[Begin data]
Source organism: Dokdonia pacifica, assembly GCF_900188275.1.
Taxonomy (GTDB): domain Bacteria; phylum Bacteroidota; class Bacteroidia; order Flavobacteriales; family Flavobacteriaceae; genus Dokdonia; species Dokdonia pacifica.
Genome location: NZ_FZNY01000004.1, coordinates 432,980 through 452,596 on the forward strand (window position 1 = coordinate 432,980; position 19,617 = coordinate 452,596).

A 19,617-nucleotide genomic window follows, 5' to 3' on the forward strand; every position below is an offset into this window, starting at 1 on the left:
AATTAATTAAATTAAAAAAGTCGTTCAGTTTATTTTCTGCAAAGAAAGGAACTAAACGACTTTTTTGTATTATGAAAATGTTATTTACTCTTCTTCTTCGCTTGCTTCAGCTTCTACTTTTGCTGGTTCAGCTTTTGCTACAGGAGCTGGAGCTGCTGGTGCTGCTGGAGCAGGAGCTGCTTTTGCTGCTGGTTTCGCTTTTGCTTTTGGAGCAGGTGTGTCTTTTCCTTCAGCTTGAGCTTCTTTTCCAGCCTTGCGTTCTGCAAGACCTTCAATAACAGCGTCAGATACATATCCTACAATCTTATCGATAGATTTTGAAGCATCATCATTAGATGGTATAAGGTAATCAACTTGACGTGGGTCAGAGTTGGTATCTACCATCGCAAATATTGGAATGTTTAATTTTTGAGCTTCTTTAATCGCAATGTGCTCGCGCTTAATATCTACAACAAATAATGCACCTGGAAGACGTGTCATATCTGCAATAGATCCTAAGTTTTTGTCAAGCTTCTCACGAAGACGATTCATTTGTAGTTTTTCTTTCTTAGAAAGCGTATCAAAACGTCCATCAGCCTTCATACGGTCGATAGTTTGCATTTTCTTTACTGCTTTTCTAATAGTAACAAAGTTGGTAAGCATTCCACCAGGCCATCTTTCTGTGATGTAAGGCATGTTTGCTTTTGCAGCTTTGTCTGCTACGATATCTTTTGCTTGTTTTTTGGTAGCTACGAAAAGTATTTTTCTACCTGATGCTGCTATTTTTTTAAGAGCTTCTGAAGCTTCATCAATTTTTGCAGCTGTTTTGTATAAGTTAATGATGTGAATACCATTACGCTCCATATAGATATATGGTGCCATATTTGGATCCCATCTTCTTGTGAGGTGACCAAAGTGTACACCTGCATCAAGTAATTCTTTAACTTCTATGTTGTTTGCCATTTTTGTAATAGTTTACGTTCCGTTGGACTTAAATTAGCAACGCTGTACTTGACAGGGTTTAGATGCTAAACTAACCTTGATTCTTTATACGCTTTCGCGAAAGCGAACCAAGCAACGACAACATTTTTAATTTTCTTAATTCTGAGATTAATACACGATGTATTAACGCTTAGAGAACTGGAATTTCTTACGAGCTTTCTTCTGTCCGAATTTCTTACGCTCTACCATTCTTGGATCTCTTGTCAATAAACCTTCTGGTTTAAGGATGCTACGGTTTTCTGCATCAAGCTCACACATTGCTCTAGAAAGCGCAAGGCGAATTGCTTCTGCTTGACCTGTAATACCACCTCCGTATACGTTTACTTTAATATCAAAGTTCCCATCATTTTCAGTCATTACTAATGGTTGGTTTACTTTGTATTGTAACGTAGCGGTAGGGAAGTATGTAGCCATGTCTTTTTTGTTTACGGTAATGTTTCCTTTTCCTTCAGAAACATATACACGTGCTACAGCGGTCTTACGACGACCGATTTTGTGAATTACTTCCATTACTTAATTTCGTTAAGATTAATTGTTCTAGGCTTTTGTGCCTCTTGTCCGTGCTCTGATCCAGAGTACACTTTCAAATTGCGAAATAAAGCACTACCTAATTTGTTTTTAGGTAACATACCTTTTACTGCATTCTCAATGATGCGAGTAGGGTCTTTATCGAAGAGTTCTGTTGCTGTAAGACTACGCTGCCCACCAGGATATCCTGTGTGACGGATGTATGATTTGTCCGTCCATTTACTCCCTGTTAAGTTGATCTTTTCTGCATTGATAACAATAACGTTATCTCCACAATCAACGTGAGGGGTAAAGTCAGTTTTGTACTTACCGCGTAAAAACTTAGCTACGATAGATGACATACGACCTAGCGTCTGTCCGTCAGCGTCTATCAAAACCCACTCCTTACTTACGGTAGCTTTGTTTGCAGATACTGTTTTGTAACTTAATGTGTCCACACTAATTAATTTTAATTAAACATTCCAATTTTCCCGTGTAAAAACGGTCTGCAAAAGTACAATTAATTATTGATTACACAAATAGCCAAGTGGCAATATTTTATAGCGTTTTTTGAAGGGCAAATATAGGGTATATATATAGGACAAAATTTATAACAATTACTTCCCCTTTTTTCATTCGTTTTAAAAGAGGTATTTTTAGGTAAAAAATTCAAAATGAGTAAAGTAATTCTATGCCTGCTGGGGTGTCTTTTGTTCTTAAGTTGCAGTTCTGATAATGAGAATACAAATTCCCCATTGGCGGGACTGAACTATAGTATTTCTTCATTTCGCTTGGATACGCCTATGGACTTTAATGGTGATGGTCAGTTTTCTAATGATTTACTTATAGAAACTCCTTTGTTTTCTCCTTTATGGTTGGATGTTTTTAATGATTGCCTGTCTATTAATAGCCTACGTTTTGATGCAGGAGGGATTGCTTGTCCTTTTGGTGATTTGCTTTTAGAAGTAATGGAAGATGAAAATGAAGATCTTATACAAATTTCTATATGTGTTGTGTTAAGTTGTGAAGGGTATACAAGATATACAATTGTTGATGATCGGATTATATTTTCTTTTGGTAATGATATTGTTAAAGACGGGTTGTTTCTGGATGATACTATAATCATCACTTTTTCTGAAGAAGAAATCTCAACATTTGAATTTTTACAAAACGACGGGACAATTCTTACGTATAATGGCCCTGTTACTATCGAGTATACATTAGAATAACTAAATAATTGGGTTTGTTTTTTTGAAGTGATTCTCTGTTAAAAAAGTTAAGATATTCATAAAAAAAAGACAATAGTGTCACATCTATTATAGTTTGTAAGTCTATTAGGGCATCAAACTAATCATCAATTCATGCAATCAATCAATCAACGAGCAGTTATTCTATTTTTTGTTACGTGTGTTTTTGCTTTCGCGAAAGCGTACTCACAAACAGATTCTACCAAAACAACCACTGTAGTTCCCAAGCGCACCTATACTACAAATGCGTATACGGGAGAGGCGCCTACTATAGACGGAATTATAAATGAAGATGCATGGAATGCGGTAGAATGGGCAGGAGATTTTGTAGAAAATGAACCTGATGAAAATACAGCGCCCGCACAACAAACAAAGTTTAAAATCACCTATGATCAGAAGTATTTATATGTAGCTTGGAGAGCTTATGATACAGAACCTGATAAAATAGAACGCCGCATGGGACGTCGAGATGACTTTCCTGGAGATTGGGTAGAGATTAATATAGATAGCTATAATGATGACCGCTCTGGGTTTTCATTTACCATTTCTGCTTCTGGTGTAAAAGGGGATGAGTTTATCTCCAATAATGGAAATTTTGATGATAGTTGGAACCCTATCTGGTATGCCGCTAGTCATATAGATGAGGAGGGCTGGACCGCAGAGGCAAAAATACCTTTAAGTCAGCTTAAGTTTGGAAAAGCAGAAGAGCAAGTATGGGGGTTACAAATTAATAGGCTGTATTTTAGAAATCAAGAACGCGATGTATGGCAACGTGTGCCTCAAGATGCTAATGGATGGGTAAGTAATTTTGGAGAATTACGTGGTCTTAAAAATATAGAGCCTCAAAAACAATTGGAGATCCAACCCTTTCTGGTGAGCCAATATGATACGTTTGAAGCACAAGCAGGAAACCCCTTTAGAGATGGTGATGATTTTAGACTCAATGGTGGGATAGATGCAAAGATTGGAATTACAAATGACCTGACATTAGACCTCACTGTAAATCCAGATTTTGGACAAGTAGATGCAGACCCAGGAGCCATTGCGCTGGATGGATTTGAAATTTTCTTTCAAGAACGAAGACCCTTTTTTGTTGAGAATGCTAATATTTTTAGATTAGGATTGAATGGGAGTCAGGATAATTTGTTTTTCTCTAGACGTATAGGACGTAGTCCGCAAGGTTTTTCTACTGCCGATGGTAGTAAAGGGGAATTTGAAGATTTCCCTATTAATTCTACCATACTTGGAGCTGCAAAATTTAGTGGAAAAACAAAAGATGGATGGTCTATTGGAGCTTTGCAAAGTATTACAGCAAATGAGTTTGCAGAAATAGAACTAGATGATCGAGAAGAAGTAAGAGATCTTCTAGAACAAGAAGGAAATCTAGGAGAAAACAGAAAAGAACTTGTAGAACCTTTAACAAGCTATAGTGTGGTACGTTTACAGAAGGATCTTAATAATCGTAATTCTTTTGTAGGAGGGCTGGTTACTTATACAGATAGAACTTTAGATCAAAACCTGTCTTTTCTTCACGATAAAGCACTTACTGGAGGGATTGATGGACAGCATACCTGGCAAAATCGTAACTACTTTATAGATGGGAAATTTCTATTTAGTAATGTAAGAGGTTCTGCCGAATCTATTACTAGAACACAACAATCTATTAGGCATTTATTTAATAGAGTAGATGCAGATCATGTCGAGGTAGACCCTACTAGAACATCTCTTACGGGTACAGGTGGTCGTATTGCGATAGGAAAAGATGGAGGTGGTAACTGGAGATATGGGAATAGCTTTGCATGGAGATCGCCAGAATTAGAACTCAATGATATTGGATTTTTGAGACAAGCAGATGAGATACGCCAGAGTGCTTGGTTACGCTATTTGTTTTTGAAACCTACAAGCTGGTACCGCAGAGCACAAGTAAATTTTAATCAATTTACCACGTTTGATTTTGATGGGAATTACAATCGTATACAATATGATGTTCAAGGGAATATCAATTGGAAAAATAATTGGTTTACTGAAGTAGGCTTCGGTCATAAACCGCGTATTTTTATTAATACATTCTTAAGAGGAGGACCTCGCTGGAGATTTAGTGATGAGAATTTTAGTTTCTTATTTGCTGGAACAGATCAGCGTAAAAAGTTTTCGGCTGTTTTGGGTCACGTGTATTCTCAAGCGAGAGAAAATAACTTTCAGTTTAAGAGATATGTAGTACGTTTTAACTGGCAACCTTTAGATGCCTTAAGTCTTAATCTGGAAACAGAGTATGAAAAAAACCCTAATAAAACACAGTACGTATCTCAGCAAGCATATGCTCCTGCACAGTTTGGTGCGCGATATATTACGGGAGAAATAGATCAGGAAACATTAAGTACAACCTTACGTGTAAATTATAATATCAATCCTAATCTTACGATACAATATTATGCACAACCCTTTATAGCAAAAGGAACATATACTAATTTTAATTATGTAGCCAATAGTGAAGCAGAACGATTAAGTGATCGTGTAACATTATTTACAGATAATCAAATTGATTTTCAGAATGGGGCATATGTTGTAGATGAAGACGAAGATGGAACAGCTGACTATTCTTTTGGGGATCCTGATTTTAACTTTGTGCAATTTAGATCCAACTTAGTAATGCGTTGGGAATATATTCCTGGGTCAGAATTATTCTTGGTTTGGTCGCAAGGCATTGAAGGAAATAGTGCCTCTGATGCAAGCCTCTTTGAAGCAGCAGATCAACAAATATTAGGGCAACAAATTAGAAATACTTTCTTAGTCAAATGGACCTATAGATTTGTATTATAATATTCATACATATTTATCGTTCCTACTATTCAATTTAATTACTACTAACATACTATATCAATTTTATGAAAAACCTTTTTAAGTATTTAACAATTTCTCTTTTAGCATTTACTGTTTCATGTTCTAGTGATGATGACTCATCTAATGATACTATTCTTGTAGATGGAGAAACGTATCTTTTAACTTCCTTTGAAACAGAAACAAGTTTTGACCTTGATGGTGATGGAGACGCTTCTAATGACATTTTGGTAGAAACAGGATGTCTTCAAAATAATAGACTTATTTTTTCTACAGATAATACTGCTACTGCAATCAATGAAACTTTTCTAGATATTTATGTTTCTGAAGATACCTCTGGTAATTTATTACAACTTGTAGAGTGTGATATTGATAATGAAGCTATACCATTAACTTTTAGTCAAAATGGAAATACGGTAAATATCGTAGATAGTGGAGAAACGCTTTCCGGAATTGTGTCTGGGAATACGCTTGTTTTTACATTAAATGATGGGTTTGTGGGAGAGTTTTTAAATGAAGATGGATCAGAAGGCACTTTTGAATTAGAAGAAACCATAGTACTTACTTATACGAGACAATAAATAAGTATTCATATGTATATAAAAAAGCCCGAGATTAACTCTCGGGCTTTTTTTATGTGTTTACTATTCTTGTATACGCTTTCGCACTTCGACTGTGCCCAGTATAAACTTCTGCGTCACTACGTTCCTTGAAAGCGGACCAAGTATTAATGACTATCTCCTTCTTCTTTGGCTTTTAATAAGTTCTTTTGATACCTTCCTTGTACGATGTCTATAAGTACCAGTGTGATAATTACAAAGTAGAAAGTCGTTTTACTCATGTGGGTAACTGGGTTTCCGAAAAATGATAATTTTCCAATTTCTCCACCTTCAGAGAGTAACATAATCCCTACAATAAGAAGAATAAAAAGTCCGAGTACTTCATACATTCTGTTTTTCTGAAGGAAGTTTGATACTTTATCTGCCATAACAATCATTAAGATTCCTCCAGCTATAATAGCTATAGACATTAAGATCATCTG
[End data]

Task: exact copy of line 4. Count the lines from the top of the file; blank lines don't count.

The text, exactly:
A 19,617-nucleotide genomic window follows, 5' to 3' on the forward strand; every position below is an offset into this window, starting at 1 on the left: